Wednesday, March 22, 2023  |


Sadam Ali excited to face Santana in Klitschko-Jennings co-feature

Sadam Ali lets out a primal scream after stopping rugged welterweight veteran Luis Abregu in nine rounds in November 2014. Photo by Naoki Fukuda

Sadam Ali lets out a primal scream after stopping rugged welterweight veteran Luis Abregu in nine rounds in November 2014. Photo by Naoki Fukuda

Sadam Ali will be the hometown favorite when he faces streaking spoiler Francisco Santana in the co-featured bout to the Wladimir Klitschko-Bryant Jennings heavyweight title bout on Saturday at Madison Square Garden. The 26-year-old Brooklynite will make his second HBO appearance just one week ahead of the May 2 mega-spectacle of the Floyd Mayweather Jr.-Manny Pacquiao showdown.

It’s fitting that the unbeaten welterweight prospect’s highest profile fight to date takes place one week before arguably the biggest boxing event of his lifetime.

Eight years ago – when a teenage Ali was the reigning national Golden Gloves champ at featherweight and a standout on the U.S. amateur squad – the native New Yorker of Yemeni descent was inspired to pursue a pro career after watching what was then considered boxing’s Super Bowl, Oscar De La Hoya vs. Mayweather.

“I think when Mayweather fought De La Hoya in 2007 was when I first felt like I wanted to do big things as a professional boxer,” Ali told “I remember that fight well because it was so hyped up and so big. That’s when I said to myself ‘I can’t wait until I’m in that position.'”

He’s nowhere near that position yet, but he’s headed in the right direction thanks to an impressive performance against once-beaten contender Luis Abregu last November.

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Ali’s ninth-round stoppage against Abregu was his first appearance on HBO, and the network appears to have taken an interest in the flashy but skillful boxer after the way he dismantled the rugged Argentine veteran, who had knocked out Thomas Dulorme and had only lost (via decision) to Tim Bradley.

“It’s a dream come true for me to be fighting on this network,” Ali said. “I’ve grown up dreaming about fighting on HBO, and now I’m doing it. Time flies. I’m very excited. It’s great feeling and I’m ready to continue being on HBO.”

Prior to the Abregu fight Ali (21-0, 13 knockouts) had his share of doubters among boxing writers and hardcore fans. The 2008 U.S. Olympian did not look special, the way touted amateur stars are supposed to appear, in eking out a split 10-round decision over solid-but-ordinary Jeremy Bryan last August and suffering a knockdown against Jay Krupp en route to an eight-round decision over the journeyman in 2013.

Ali says he was well aware of his doubters going into the Abregu fight.

“I knew I was being judged on those two fights,” he said. “I didn’t look as good as I wanted to in those fights, so I didn’t blame anybody who doubted me. I had to fight someone like Abregu in order to get the fans’ respect.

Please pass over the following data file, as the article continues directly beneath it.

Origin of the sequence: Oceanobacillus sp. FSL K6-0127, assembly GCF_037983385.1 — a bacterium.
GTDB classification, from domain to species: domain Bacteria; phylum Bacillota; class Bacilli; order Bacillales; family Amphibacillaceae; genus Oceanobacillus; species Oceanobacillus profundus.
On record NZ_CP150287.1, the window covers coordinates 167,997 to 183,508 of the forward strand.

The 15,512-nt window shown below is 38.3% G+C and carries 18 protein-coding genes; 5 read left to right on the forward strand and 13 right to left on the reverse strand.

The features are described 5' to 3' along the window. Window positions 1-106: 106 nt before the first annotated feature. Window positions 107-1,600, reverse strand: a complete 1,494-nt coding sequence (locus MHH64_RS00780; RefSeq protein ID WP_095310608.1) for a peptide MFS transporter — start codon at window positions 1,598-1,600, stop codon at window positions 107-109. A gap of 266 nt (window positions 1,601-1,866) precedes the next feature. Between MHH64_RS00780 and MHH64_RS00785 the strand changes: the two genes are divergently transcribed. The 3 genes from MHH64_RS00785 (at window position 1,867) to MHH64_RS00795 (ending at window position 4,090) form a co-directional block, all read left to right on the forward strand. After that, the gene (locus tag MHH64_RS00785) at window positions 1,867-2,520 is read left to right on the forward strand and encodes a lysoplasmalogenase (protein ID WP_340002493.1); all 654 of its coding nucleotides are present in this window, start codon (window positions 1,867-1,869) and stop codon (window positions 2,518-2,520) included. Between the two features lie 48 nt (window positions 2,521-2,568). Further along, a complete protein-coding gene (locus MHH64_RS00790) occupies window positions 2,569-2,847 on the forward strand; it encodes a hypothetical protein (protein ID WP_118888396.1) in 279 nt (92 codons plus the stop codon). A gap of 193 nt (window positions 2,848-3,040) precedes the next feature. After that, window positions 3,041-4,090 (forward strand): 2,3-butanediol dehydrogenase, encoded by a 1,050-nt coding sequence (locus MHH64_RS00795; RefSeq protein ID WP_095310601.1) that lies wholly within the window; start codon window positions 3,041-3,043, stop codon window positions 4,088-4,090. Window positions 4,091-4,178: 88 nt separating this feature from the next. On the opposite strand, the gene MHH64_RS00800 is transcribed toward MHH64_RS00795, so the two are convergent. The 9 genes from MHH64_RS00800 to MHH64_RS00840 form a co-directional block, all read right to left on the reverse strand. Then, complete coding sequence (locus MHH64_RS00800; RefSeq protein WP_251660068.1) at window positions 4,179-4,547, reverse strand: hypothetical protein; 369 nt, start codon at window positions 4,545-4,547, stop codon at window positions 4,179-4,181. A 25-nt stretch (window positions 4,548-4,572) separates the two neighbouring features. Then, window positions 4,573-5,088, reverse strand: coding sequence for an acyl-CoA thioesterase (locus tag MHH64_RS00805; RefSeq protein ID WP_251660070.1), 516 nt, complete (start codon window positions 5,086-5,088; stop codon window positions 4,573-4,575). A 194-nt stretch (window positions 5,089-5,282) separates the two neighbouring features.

“Being an underdog was big motivation because had more to prove. Again, I don’t even blame fans for thinking he was going to beat me. Look at his record, how many knockouts he had, and the fact that he only lost to Bradley. But proving them wrong and making new fans was my whole plan.”

Ali’s plan played out beautifully, as he appeared to put all the considerable facets of his game together in one fight.

“It’s my best performance yet, but I do see better performances in my future.” Ali said. “I stopped him in the ninth round, which was important for me. A lot of people see my speed and movement and give me credit for that, but I do have power. I do plan on letting it out a little more.”

Fans will see if Ali “lets it out” against Santana on Saturday. The 28-year-old native of Santa Barbara, California has only been stopped once, a fifth-round TKO against awkward puncher Karim Mayfield back in 2009. Since that loss, Santana (22-3-1, 11 KOs) has gone 11-1-1 in his last 13 bouts. The loss was an eight-round decision to Jermell Charlo; the draw was a six-rounder against Julian Williams. Both Charlo and Williams are currently unbeaten RING-rated junior middleweights.

At welterweight, Santana is dangerous, as he proved by outslugging and outpointing hot prospect Eddie Gomez last June.

“He’s a guy who keeps coming and as the rounds go on, he comes harder,” Ali said of Santana. “He’s a very tough fighter. I know that.

“I did not think he would beat Gomez, but it just looked like he wanted it more. For sure, I’m ready for whatever he brings. I’m the type of fighter who adapts. If he comes straight to me, I’m ready for that. If he waits, I’ll take it to him.”

It’s clear that Ali, who trains in Brooklyn and is promoted by Golden Boy Promotions, is eager to keep his dream alive and is thrilled to be doing it in front of New York-area fans.

“I’ve fought in the Theater (small room of Madison Square Garden) with the city Golden Gloves, but never in the big stge. I’m excited and ready to go out and put on a performance.”